Review of Ill Wind – Book 1 of the Weather Warden series by Rachel Caine

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Enjoy non-stop, action-packed fantasy, complete with the mandatory misunderstood but gutsy heroine? Have to say – I love it. I’m a complete sucker for the better written series – and here’s a real treat. Caine has given us a world where naturally occurring phenomena such as weather, earthquakes and volcanoes are sentient – and strongly hostile to human existence. Enter the Wardens illwindwho possess the power to control these disasters and mitigate their effects, keeping humankind a lot safer than they would otherwise be. Her protagonist, Joanne Baldwin, is a Weather Warden.

The Wardens Association has been around pretty much for ever. Some Wardens control fire, others control earth, water or wind – and the most powerful can control more than one element. Without Wardens, Mother Nature would wipe humanity off the face of the earth…

Joanne Baldwin – fashion addict and professional, if unwilling hero – is a Weather Warden. Usually, all it takes is a wave of her hand to tame the most violent weather. But now Joanne is trying to outrun another kind of storm: accusations of corruption and murder. So she’s resorting to the very human tactic of running for her life.

Her only hope is Lewis, the most powerful Warden. Unfortunately, he’s also on the run from the World Council. It seems he’s stolen not one but three bottles of Djinn – making him the most powerful man on earth. And without Lewis, Joanne’s chances of surviving are as good as a snowball in – well, a place she may be headed. So she and her classic Mustang are racing hard to find him because there’s some bad weather closing in fast…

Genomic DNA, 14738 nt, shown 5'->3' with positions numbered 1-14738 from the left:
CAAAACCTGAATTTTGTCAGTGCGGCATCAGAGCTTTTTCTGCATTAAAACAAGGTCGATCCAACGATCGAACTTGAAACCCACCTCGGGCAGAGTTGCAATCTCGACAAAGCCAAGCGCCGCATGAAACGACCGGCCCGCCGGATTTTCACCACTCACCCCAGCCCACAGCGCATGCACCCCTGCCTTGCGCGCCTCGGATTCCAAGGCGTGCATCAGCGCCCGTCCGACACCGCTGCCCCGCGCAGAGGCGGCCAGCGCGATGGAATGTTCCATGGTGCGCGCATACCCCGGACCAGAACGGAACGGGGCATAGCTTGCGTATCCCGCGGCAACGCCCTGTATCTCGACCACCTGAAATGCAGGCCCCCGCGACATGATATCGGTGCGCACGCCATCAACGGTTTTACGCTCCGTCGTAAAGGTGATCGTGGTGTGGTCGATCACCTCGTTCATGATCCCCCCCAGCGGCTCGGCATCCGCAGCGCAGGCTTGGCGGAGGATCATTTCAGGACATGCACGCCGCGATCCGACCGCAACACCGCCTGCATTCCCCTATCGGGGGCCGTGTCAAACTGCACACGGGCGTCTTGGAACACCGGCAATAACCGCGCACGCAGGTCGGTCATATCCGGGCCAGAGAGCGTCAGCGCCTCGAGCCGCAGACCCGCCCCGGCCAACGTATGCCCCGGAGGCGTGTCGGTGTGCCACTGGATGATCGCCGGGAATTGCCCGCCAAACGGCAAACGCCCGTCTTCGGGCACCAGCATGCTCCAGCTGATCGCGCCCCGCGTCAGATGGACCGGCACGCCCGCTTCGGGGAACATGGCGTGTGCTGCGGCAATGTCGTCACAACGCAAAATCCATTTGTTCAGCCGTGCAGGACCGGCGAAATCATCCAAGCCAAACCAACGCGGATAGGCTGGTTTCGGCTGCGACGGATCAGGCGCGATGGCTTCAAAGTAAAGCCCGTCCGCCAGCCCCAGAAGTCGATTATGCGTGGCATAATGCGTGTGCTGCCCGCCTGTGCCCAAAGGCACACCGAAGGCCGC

And that’s where this breathlessly paced story starts. Joanne, desperate and on the run. As she blasts her car at highly illegal speeds along American roads, we learn just why she’s running and what happened. It is a ripping good yarn, told with poise and ability. Caine manages to handle a lot of action in a small timescale without dropping any of the narrative tension; losing character focus; or giving us anything other than a cinematically sharp account of exactly what is happening at all times. It takes a lot of skill to write that clearly.

An aspect of these books (yes, there’s a series – eight so far. I’ve read three to date and they go on giving the goods…) that I’m really enjoying is the role of Djinn. These supernatural creatures sound quite familiar – although they have great natural powers they can be enslaved to human will and stored in a bottle. Wardens use them as tools to amplify their own abilities to battle some of the increasingly violent storms afflicting the planet and regard them as a tool. However, Joanne becomes romantically entangled with one – David. Which gives her a completely different and opposing view to the prevailing one that Djinns are merely hostile entities to be overcome and used as necessary. This ongoing story arc throughout the first three books has given me the impetus to get hold of the next book in series – as with all the most successful urban fantasy series, like Butcher’s Harry Dresden, and Charlaine Harris’s Sookie Stackhouse, the characters surrounding the protagonist also matter – developing and changing alongside our heroine.

All in all, a really enjoyable romp – with the bonus of lots of weather details for those of us who find the subject fascinating. I’m now looking to get hold of the next five books…
8/10

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